DSL Forge 0.9.0 is Out!


DSL Forge v0.9.0 is based on Eclipse Neon packages, with RAP 3.1.0 and Xtext 2.10. ANTLR v3.3 with JavaScript target has been patched for Java 8. This version comes with core refactorings on the generators. Mainly, the ACE/ANTLR Generator has been extracted from the Xtext/RAP Generator, which has been enhanced with new features. The Xtext content assist feature has been ported to RAP with very localized changes. The difficulty is not in porting the Xtext interfaces, but rather to manage the dependencies to JFace (no web support) and the adherence to the Eclipse JDT. Well, the Xtext team have refactored their features since version 2.9.x and the dependencies are now managed much better.

The Xtext/RAP Generator produces now 3 projects. For example, if you have the following RCP plugins:

  • /org.eclipse.xtext.example.statemachine
  • /org.eclipse.xtext.example.statemachine.ui

The generator outputs 3 projects:

  • /org.eclipse.xtext.example.statemachine.web
  • /org.eclipse.xtext.example.statemachine.web.build
  • /org.eclipse.xtext.example.statemachine.web.target

The web plugin to package with RAP, a Maven/Tycho project to actually build and package the editor as a web application archive (war), and the target platform on top of which to compile and build the web application.

4 Steps to get your DSL deployed on the web!

Step 1: Generate a web editor from an existing Xtext grammar.

Step 2: Set up the debug configuration and launch the web application from Eclipse.

Step 3: run the Maven build to get a web application archive ready to be deployed.

Step 4: Deploy the web archive on Tomcat


Xbase is out of scope for now, as its adherence to the JDT cannot be satisfied in the current scenario. Moreover, Xtext grammar inheritence is not yet translated into ANTLR grammar inheritence, so if your grammar imports other grammars, generate the editor from the main grammar then copy the rules from the original Xtext files to the ANTLR file. Contact the professional support for additional details.

Download P2 Sites

Tooling: http://dslforge.org/downloads/tooling/repository/

Runtime: http://dslforge.org/downloads/runtime/repository/

Get the Source Code


Report issues

GitHub: https://github.com/plugbee/dslforge/issues

mailto: team@dslforge.org


Pirate Robot: A Cool Application of Domain-Specific Languages!

As a case study, we used DSL Forge to build an e-learning platform for teaching kids the basics of computer programming. There is a blog post on Modeling-Languages.com which describes the use case in details. The Adventures of the Pirate Robot is an online and publicly available coding game which aims to teach kids computational thinking by coding the progression of a pirate robot in a game canvas. The technologies used to build the game (RAP, EMF, Xtext, Xtend) are traditionally used in the industry to build advanced RCP platforms for software and systems engineering. What we have done is to apply these technologies in the unusual context of online education and gamification.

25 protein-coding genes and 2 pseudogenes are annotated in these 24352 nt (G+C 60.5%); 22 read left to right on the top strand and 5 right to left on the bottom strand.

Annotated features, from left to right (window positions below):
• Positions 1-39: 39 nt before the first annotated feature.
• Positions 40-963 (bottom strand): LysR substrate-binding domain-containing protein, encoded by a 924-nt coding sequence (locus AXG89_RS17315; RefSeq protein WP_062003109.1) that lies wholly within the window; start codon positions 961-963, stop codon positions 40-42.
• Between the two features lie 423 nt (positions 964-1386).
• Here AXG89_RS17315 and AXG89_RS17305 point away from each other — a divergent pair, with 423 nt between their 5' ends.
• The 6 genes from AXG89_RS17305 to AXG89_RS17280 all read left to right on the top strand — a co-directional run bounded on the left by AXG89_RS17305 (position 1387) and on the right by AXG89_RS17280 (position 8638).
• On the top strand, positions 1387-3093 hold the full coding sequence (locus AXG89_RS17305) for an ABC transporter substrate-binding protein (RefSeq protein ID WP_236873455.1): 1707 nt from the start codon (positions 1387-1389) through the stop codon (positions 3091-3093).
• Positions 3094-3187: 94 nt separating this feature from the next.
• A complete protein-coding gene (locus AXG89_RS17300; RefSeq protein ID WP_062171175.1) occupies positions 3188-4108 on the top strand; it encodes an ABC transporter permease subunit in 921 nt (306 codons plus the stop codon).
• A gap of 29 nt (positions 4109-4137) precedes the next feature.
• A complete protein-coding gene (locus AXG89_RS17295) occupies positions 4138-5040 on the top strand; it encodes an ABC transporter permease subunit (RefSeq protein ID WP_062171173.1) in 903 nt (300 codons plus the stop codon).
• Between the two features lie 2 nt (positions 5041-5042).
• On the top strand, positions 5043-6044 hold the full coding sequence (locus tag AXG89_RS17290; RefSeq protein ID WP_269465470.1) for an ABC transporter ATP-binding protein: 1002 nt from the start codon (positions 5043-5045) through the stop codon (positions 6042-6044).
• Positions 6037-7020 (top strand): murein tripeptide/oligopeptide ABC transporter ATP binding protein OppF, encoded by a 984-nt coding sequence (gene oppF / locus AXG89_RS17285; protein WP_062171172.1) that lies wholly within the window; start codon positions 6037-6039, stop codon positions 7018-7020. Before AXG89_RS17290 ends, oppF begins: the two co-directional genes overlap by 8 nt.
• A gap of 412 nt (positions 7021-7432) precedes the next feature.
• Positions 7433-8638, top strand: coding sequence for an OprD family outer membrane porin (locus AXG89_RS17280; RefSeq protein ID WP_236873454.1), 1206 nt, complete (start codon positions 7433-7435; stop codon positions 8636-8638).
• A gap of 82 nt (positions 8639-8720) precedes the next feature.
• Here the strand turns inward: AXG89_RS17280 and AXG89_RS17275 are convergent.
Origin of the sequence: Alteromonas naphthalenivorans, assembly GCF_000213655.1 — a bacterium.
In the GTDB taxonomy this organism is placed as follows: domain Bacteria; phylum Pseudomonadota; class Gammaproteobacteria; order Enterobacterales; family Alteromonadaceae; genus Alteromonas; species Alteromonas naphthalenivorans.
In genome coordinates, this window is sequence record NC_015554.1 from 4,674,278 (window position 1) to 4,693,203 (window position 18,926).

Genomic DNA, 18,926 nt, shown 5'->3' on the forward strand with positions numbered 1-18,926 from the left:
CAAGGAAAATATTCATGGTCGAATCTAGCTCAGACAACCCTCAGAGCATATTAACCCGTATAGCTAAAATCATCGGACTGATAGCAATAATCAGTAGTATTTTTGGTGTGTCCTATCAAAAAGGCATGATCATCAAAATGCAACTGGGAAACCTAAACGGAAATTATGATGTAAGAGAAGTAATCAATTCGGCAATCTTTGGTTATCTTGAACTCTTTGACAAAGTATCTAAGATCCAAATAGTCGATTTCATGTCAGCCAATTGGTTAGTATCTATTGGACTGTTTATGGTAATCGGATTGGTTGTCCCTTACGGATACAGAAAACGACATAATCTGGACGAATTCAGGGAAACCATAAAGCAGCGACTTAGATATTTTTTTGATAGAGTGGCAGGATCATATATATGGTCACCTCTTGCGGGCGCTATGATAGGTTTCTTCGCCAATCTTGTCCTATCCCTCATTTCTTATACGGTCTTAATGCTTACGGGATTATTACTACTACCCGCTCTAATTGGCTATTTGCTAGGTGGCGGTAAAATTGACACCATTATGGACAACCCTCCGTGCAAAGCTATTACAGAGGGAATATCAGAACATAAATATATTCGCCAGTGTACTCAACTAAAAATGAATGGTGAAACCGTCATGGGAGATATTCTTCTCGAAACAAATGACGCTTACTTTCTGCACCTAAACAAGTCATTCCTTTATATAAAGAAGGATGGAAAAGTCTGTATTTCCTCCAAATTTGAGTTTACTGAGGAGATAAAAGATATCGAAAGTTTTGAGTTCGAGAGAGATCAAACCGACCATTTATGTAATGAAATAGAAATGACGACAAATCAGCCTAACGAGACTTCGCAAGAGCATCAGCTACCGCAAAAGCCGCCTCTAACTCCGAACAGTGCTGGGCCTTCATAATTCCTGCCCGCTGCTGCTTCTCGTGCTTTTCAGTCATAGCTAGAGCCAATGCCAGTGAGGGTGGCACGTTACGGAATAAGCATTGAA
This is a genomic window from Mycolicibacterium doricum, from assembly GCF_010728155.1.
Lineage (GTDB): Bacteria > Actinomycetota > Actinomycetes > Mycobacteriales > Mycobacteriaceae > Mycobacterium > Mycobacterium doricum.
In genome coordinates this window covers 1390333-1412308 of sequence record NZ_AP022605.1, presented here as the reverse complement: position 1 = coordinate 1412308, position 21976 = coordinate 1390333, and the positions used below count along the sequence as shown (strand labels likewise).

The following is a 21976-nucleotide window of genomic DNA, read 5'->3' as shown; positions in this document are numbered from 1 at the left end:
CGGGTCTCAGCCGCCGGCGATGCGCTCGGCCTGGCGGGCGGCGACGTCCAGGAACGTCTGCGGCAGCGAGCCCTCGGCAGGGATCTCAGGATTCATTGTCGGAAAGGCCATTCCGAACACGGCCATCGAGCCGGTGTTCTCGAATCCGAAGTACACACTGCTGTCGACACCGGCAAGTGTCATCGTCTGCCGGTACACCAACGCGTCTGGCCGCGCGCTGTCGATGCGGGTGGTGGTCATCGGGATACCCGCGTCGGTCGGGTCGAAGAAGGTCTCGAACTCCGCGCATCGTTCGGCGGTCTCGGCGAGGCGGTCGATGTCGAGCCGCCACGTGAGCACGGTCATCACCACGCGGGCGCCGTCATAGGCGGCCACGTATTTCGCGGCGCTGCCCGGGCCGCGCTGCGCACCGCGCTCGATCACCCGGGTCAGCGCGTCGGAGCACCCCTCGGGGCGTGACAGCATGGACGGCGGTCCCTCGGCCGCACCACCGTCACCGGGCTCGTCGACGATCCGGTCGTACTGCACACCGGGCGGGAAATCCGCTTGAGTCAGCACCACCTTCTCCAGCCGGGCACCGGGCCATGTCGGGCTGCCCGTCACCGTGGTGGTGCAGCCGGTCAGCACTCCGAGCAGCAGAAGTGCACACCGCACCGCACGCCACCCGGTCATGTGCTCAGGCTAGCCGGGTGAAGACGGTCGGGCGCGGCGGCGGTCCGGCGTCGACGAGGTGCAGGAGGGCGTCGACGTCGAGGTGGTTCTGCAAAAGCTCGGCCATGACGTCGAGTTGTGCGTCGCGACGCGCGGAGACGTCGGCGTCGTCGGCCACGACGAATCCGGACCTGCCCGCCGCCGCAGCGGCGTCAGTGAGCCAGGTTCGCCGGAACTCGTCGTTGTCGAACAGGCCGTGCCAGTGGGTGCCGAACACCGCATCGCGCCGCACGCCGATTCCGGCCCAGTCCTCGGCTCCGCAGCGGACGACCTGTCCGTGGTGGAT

Pirate Robot

Pirate Robot

This use case will be demonstrated during the next EclipseCon France 2016 as an application of DSLs for gamification, do *not* miss the talk!


Special thanks to Jabier Martinez for his contribution to the design of the game canvas, something I wouldn’t be able to do better than him given my lack of experience with sprite sheets and the short time we had.

Modeling and The Cloud

MoDELS 2014 Conference, in Valencia-Spain, was a very interesting opportunity to meet with researchers from academia and from the industry, and by the way discover the latest model-driven approaches and tools. “Modeling” technologies and the “Cloud” were quite recurrent terms. The buzz word was used in posters, demonstrations, and some talks as well. A satellite event called CloudMDE was organized in parallel, the proceedings are available here. Cool, so this is good news! The Cloud is gaining more attention in the Modeling community, and that’s normal; a lot of areas of computer science are seeking the Cloud, and Modeling is a part of it. The event was also an opportinuty to demonstrate DSLFORGE in front of a big audience (more than 400 conference attendees)… that was a great moment!

There is a plenty of reasons why people seek the browser approach. One interesting discussion was on how to use DSLFORGE as a front-end for demonstration purposes. Indeed, many people work remotely with customers, and they don’t necessarily want to impose to decision makers a full fledged IDE to see their latest achievements.

My focus this time was more on tools naturally, looking for some advanced techniques to do modeling online. At a first glance, modeling online seems today possible, there were some interesting demos indeed such as Umple and Txture. The former allows to update textual representations from UML diagrams, the latter allows to update textual representations using forms. None of the demonstrated tools allows to edit directly textual editors. There is a lack of technology support to get the working online wokbench you dreamt of, still a lot of challenges to come across before being able to see such next generation tools. I’m more convinced now that what we’ve done in DSLFORGE is a big step ahead.

I’ve been asked whether the tool is available for download… well the code is not open-sourced yet, however there is a mailing list if you want to get notified about the latest news. Please fill in your contact information below, you can unsubscribe at any time simply by sending an email to team@dslforge.org